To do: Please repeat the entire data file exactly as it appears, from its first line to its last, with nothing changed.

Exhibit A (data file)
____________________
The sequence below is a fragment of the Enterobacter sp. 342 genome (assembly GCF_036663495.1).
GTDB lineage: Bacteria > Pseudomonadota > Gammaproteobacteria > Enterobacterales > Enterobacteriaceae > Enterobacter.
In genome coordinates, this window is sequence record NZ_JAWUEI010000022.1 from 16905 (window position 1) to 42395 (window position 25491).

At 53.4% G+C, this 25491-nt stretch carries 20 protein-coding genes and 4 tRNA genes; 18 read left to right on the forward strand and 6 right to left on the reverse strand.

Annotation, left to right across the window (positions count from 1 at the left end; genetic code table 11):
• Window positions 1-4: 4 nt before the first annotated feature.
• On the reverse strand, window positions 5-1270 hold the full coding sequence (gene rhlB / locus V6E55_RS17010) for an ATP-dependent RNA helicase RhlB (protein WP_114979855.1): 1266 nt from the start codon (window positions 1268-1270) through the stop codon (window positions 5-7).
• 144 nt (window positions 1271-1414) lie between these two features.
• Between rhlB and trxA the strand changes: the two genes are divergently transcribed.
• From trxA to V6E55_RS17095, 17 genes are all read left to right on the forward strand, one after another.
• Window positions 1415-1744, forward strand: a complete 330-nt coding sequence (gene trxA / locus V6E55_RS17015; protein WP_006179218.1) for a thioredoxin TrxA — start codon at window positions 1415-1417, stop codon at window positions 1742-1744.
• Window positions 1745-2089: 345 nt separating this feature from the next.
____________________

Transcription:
The sequence below is a fragment of the Enterobacter sp. 342 genome (assembly GCF_036663495.1).
GTDB lineage: Bacteria > Pseudomonadota > Gammaproteobacteria > Enterobacterales > Enterobacteriaceae > Enterobacter.
In genome coordinates, this window is sequence record NZ_JAWUEI010000022.1 from 16905 (window position 1) to 42395 (window position 25491).

At 53.4% G+C, this 25491-nt stretch carries 20 protein-coding genes and 4 tRNA genes; 18 read left to right on the forward strand and 6 right to left on the reverse strand.

Annotation, left to right across the window (positions count from 1 at the left end; genetic code table 11):
• Window positions 1-4: 4 nt before the first annotated feature.
• On the reverse strand, window positions 5-1270 hold the full coding sequence (gene rhlB / locus V6E55_RS17010) for an ATP-dependent RNA helicase RhlB (protein WP_114979855.1): 1266 nt from the start codon (window positions 1268-1270) through the stop codon (window positions 5-7).
• 144 nt (window positions 1271-1414) lie between these two features.
• Between rhlB and trxA the strand changes: the two genes are divergently transcribed.
• From trxA to V6E55_RS17095, 17 genes are all read left to right on the forward strand, one after another.
• Window positions 1415-1744, forward strand: a complete 330-nt coding sequence (gene trxA / locus V6E55_RS17015; protein WP_006179218.1) for a thioredoxin TrxA — start codon at window positions 1415-1417, stop codon at window positions 1742-1744.
• Window positions 1745-2089: 345 nt separating this feature from the next.